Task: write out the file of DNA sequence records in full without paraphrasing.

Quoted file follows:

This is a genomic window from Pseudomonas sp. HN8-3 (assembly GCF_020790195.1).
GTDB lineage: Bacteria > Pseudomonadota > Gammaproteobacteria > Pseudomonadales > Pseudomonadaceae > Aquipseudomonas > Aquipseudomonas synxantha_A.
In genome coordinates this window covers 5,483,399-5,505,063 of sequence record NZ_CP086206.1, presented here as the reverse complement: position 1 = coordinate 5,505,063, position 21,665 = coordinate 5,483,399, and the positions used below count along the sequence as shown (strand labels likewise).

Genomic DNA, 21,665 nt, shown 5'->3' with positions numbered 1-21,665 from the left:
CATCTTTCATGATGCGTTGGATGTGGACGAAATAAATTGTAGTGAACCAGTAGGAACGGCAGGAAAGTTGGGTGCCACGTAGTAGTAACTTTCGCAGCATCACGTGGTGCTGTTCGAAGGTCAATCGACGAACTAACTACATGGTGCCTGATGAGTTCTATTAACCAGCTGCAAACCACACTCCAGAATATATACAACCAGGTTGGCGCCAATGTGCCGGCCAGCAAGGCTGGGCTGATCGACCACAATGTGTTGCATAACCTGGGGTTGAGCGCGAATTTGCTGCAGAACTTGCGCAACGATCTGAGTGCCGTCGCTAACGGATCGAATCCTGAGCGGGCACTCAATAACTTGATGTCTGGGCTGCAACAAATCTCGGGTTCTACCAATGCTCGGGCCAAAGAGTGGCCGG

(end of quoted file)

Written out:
This is a genomic window from Pseudomonas sp. HN8-3 (assembly GCF_020790195.1).
GTDB lineage: Bacteria > Pseudomonadota > Gammaproteobacteria > Pseudomonadales > Pseudomonadaceae > Aquipseudomonas > Aquipseudomonas synxantha_A.
In genome coordinates this window covers 5,483,399-5,505,063 of sequence record NZ_CP086206.1, presented here as the reverse complement: position 1 = coordinate 5,505,063, position 21,665 = coordinate 5,483,399, and the positions used below count along the sequence as shown (strand labels likewise).

Genomic DNA, 21,665 nt, shown 5'->3' with positions numbered 1-21,665 from the left:
CATCTTTCATGATGCGTTGGATGTGGACGAAATAAATTGTAGTGAACCAGTAGGAACGGCAGGAAAGTTGGGTGCCACGTAGTAGTAACTTTCGCAGCATCACGTGGTGCTGTTCGAAGGTCAATCGACGAACTAACTACATGGTGCCTGATGAGTTCTATTAACCAGCTGCAAACCACACTCCAGAATATATACAACCAGGTTGGCGCCAATGTGCCGGCCAGCAAGGCTGGGCTGATCGACCACAATGTGTTGCATAACCTGGGGTTGAGCGCGAATTTGCTGCAGAACTTGCGCAACGATCTGAGTGCCGTCGCTAACGGATCGAATCCTGAGCGGGCACTCAATAACTTGATGTCTGGGCTGCAACAAATCTCGGGTTCTACCAATGCTCGGGCCAAAGAGTGGCCGG